Last Thursday our men’s and women’s basketball teams had their home rivalry games against Niagara University. These games, the men’s in particular, are extremely important to my team.
For one, my coach is a former NU cheerleader, and still has a very close relationship with NU’s head cheerleading coach, as well as girls that are still on the team. She has a reputation with them that we would never want to tarnish. Additionally, aside from the home opener, this is the only game that my team gets to perform our competition routine at the halftime. For us, performing at halftime is a big deal. We get to execute our skills that we’ve been working on since August in front of a live audience. And not just an audience of strangers, but of our peers, our friends, are professors, and our families. A lot of pressure is put on us, but we live for it.
Unfortunately, at the Niagara rivalry game we did not perform to the best of our abilities, and mistakes were made that could have been avoided. We could have fought a little bit harder. We could have gone into the situation a little bit calmer. We could have been a little bit sharper.
Notice what I’m saying here. WE could have fought harder. WE could have been calmer. WE could have been sharper. Sure, if you watch the video it’s easy to point fingers and place blame. But what’s at the heart of the matter here? It’s that WE are a TEAM. WE looked unpolished together and WE looked amateur together. Was it unfortunate? Yes. Was it disappointing? Absolutely. But what good would pointing fingers do? Not much. It is at times of trouble that individuals have to stand the closest together and stay true to their teammates, to their family. Because that’s what my team is. We are a family.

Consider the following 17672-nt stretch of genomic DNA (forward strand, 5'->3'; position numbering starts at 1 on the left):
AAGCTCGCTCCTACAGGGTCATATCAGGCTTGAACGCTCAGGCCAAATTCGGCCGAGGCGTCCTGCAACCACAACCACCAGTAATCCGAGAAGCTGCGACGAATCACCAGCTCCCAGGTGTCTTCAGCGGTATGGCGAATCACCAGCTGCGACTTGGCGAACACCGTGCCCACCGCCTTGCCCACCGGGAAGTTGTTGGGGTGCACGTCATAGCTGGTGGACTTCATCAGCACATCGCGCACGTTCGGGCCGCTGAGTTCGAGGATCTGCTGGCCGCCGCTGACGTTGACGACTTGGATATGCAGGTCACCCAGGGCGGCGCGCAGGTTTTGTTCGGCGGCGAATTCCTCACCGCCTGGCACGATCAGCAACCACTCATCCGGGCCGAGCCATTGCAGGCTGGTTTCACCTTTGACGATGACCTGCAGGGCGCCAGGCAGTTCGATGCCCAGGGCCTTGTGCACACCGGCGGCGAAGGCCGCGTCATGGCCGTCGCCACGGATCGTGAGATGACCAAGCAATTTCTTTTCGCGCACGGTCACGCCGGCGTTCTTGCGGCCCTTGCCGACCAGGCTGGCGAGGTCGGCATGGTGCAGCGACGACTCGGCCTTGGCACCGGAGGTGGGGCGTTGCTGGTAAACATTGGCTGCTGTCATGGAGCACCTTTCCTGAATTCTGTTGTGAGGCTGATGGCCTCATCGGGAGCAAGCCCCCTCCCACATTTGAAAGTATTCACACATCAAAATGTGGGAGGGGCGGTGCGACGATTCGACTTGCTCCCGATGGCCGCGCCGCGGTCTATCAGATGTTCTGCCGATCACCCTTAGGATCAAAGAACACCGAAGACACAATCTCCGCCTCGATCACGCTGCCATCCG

So how do we bounce back? Well, in the confinement of our private practice, we place accountability. Yes, WE made mistakes as a team, but in order for a team to work seamlessly, each INDIVIDUAL must own up to their mistakes, admit their accidental faults, and courageously step forward. I pride my team on that. We swallow our mistakes and get back up. Time and time again, we get back up.
Not only that, but we receive discipline together. We do our stunt sequence until it’s perfect. And not until just one group has it perfect, but until every single group has it perfect at the same time. As a team, you get one shot at competition. It’s not like basketball where you can miss a lay up and then grab a rebound and sprint down the court to redeem yourself with a three-pointer. Cheerleaders don’t get to redeem themselves until the next performance comes around. Until the scores have already been tallied. Until the judgments have already been made. Until the disappointment has had time to sink in and bruise your ego. But in a way, that’s the beauty of it. All of your hard work rides on one single performance. All of your blood, sweat and tears rides on 2.5 minutes of adrenaline and pure joy. Those 2.5 minutes are worth all of the struggles that a team could possibly go through together. And I’d bet that any cheerleader out there would agree with me on that.